Here’s a tip: Strengthening your emotional intelligence can help you reach out, build and nurture your professional relationships. Liz Woloszyk, Director of Career Services at ITT Technical Institute in Bradenton, Florida, says, “Emotional Intelligence is key in building professional relationships to further your career.” EI impacts many aspects of your daily life, such as the way you behave and interact with others. Raising your EI can help you communicate more effectively and build stronger relationships. According to Woloszyk, EI is a characteristic that employers are seeking as the market continues to fluctuate. “A business must trust that their employees are making emotionally intelligent decisions for the best interest of the company and the brand.” For an in-depth look at EI’s place in your career, check out this article: “Emotional Intelligence Makes a Difference”.
These days, it’s unlikely that anyone will spend 20 years at a single company. According to the Bureau of Labor Statistics, between the ages of 18 and 32 the average American will have about nine jobs. Eventually you too may find that it’s time to move on from your current position. The first step is to review your employee handbook or employment agreement. Then consider how you will notify your employer. The following actions are standard; at the same time they’re considerate.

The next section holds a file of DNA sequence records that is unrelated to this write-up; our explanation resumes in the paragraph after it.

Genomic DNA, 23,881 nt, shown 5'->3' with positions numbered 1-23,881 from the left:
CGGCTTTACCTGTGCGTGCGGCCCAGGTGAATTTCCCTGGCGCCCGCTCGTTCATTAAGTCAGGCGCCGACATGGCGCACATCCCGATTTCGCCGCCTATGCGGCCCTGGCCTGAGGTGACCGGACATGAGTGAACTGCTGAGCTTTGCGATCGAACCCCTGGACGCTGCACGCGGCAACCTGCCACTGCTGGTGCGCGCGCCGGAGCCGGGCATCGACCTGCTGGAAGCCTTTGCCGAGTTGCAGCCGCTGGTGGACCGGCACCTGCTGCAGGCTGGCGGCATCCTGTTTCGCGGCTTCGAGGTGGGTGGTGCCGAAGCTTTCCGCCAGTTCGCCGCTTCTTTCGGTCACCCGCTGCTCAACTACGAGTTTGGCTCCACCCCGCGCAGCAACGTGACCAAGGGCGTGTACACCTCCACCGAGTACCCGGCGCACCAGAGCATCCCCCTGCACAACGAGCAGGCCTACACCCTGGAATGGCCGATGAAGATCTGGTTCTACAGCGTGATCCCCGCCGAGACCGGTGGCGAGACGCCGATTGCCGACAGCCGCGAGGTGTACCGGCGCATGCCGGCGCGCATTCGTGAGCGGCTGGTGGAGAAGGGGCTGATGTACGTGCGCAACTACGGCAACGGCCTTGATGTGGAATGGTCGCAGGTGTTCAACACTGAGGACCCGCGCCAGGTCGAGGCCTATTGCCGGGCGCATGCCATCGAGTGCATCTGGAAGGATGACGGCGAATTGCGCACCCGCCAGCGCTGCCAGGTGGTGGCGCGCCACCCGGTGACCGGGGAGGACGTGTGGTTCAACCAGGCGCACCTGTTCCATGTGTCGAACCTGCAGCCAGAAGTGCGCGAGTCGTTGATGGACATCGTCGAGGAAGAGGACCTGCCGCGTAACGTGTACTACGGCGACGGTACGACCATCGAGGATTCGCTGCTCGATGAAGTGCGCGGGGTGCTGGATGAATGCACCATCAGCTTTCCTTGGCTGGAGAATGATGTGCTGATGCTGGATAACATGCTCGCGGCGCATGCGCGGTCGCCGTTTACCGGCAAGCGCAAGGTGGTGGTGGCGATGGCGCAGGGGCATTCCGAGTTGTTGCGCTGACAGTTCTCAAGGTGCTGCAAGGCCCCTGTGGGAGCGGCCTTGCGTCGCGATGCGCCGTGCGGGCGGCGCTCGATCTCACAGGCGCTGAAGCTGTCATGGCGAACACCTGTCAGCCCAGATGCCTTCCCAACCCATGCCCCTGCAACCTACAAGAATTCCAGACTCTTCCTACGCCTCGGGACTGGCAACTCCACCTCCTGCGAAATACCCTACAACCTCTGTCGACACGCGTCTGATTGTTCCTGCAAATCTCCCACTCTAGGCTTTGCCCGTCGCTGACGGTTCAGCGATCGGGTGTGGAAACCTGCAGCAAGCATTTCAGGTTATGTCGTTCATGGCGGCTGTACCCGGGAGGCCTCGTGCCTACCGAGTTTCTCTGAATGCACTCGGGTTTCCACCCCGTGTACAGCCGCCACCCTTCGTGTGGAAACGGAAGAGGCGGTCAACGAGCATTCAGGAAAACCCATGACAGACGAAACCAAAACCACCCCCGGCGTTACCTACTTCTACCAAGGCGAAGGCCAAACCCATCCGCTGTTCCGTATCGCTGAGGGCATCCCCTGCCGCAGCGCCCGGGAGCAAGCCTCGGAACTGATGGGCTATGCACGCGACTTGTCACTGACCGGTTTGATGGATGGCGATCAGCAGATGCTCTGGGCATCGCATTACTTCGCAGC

- Provide at least 2 weeks notice. Anything less than that will tarnish your name in a way that may follow you forever.
- If possible, give up to 4 weeks notice, so that you can assist with the transition period and training.
- Give notice in person, and also provide a written letter of your intentions.
- Be prepared for your boss to ask why you are terminating your employment. Be honest, but keep your responses simple and professional. This is not a time to confess how much you disliked working there.
- Depending on your position, you may be shown the door immediately; watching how your employer handles other employees who resign may prepare you for what to expect.
Once you’ve given notice, tie up your employment as seamlessly as possible:
- Ask your employer how you can assist with a smooth transition; follow the company’s preferred way for you to notify your clients.
- Set your employer up for success by documenting how you do your job; your effort will be remembered.
- Take the time to go above and beyond during your last 2 weeks; you may cross paths with your employer, co-workers or clients in the future.
- Use your last 2 weeks as an opportunity to let your professionalism shine through. Professionalism is saying what you mean and doing what you say.
For more tips on professionalism, refer to the second article in this series, “Increasing Professionalism In and Out of the Studio.”
Remember, successful professionals don’t burn bridges. They build them.